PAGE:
New regional school to draw kids from two parishes

| Susan Klemond | January 30, 2014 | 0 Comments

When the new White Bear Lake area Catholic school — Frassati Catholic Academy — opens this fall, an innovative curriculum will connect not only the students’ academic subjects, but also the legacies and traditions of two long-established parish schools.

While members of St. Mary of the Lake and St. Pius X parishes mourn the loss of their individual schools, parents and parishioners accept that forming the new pre-K to 8 school will benefit Catholic education. They also look forward to the academy’s introduction of a new educational model that promises to change how kids learn, according to Patrick Gallivan, who currently serves as St. Mary of the Lake School principal and has been named principal of the new school.

“Both of our communities are experiencing loss, but along with that loss is a tremendous opportunity to start something new, and we’re going to take advantage of that,” he said.

As fall enrollment for the new school begins this week, administrators anticipate registering about 250 K to 8 students and 50 preschool students. The school, named for 20th- century Italian Blessed Pier Giorgio Frassati, will be on the St. Mary campus, located 2.6 miles from St. Pius X. The campus can accommodate 400 students.

The academy will teach integrated units of science, technology, religion, engineering, art and math (STREAM). The model expands on STEM, in which teachers receive training in science, technology, engineering and math, along with help integrating the disciplines into other subjects such as physical education, where science and math aren’t often taught, said Patty Born Selly, executive director of the National Center for STEM Elementary Education at St. Catherine University.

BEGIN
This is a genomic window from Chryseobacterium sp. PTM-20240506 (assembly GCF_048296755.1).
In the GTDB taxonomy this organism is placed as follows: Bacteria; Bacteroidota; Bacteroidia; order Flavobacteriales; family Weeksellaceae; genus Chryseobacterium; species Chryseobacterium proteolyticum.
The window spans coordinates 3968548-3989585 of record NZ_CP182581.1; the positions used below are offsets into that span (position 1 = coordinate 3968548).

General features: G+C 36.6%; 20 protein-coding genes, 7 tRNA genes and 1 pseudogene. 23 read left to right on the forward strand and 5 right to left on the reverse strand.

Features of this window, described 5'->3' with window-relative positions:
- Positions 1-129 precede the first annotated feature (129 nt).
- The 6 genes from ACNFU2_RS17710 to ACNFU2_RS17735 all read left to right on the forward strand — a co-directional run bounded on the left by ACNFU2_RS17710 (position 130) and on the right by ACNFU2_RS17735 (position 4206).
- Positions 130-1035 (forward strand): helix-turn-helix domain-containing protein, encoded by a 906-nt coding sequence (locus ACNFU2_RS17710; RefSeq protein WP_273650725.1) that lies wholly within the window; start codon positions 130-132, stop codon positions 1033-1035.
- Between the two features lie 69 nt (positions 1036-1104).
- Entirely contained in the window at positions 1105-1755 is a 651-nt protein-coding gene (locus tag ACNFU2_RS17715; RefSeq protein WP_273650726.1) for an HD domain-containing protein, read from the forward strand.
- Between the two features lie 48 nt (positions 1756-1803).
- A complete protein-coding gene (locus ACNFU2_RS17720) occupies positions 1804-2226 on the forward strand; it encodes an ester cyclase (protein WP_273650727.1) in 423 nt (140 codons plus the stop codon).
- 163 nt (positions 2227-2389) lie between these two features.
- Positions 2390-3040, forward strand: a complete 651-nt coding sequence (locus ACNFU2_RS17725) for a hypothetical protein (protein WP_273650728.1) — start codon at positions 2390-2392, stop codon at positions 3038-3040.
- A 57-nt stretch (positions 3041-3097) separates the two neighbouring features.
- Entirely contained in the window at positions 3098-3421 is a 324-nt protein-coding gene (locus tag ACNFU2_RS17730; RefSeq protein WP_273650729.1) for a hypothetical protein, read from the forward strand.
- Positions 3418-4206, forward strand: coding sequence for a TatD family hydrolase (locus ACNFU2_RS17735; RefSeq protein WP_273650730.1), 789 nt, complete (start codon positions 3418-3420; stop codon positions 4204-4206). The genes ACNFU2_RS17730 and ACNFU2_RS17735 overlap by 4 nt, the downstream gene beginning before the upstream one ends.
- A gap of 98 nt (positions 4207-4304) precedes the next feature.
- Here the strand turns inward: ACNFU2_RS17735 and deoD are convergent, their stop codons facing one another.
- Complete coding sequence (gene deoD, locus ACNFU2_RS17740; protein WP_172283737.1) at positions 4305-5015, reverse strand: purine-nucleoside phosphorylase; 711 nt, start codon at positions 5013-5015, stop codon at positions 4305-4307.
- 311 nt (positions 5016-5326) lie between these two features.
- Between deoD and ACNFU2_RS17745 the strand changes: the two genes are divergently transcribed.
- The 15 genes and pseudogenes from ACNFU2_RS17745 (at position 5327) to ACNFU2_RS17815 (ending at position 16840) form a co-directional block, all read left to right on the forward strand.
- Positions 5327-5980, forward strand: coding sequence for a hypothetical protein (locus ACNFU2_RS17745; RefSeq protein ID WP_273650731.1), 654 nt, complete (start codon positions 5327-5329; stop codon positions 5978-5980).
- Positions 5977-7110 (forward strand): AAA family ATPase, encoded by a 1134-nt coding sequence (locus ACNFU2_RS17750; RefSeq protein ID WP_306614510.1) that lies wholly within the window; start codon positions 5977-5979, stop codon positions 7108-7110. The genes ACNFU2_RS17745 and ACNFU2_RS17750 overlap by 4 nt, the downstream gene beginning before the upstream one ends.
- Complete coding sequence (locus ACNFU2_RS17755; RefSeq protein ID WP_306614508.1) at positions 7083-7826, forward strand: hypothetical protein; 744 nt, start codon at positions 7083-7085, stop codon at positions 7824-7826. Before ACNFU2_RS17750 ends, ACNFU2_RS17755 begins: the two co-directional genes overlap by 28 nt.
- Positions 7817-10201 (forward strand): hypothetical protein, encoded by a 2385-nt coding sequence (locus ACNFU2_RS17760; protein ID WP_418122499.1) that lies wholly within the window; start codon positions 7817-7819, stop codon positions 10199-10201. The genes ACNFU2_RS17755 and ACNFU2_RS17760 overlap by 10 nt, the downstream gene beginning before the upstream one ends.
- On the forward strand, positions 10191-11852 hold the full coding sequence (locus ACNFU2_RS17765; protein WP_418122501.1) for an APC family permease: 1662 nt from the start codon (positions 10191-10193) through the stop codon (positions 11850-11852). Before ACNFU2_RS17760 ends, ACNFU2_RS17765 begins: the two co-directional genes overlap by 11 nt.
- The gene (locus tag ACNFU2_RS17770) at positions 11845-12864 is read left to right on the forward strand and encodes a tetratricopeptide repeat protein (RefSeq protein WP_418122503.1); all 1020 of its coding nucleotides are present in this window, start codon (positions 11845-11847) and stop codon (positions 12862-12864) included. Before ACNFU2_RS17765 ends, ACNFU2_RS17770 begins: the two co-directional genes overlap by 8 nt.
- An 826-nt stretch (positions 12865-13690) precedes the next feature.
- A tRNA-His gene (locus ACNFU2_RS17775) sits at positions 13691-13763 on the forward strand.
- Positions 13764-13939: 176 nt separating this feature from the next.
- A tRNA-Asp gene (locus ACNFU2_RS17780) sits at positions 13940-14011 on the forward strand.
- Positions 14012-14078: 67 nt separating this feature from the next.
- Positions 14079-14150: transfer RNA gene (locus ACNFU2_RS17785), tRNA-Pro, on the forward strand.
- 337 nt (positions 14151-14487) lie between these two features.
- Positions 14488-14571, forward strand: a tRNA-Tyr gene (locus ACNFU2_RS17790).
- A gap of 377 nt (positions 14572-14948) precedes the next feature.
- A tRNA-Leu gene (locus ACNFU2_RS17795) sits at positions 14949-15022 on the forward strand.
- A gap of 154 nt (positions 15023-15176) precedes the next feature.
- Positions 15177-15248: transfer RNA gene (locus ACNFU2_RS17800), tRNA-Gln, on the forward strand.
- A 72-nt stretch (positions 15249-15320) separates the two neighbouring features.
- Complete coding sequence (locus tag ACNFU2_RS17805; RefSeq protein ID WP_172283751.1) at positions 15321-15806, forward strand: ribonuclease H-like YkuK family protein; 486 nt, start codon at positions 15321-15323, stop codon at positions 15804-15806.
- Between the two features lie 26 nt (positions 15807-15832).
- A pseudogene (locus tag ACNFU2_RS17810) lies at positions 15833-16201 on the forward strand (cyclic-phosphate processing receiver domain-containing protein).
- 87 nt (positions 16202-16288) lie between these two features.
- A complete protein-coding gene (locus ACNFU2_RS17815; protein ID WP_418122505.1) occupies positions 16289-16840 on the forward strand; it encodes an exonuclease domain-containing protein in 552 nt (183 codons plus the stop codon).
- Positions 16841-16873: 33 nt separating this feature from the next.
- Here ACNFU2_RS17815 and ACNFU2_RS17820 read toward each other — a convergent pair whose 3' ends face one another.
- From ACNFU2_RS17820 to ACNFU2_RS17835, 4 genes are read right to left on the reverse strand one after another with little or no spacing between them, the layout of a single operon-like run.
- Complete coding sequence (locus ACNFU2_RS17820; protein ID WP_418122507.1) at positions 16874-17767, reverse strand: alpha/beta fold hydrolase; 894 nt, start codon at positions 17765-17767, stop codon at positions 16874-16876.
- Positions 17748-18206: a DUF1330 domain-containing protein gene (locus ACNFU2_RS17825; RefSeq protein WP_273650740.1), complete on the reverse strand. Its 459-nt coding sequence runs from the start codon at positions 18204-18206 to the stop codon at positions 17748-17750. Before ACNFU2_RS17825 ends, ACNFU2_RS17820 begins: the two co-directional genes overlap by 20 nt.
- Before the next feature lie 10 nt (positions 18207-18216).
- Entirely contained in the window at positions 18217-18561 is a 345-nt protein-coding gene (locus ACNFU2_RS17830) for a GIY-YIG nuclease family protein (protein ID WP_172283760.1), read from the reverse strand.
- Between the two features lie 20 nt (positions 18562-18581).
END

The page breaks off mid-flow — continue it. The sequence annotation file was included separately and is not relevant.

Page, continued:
After teachers and administrators receive STEM training this summer with grant funding, Frassati Catholic Academy will become the first Catholic school in the Archdiocese of St. Paul and Minneapolis to meet STEM qualifications, Gallivan said, adding that by incorporating religion and art, it will be the first STREAM school in the state. Full implementation will take three to five years.

Teachers at both schools have received preference to apply for jobs at the new school. Final staffing decisions will be made later this spring when enrollment becomes more definite, Gallivan said.

Science and technology will be approached from Catholic knowledge and morals, he said. St. Mary pastor Father Ralph Talbot, the new school’s moderator, and St. Pius X pastor Father Joe Bambenek, its chaplain, will conduct seminars for teachers on faith, and moral and ethical implications of science and technology. Father Bambenek, who has advanced degrees in engineering, said he will be involved in the process.

The school also will bring in local artists through a new partnership with the White Bear Lake Center for the Arts. Language arts will tie the program together.

“The benefit for the parish and the broader Church will be the education and formation of young people whose Catholic faith penetrates all aspects of their life,” said Father Talbot.

Not only will STREAM give students a strong foundation in science and math, but also in all their subjects, Gallivan said. “What it does is it provides them kind of the springboard to pursue just about anything they wish in their future as high school and college students.”

While it will start something new with STREAM, the new school will reflect the communities it brings together, said St. Pius X School principal Danny Kieffer, who will serve as the academy’s assistant principal.

“We’re two communities with two histories and two sets of vision, and so we have to balance representing both of those histories and traditions, as well as creating some new traditions, creating a new identity,” he said.

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Category: Catholic Schools Week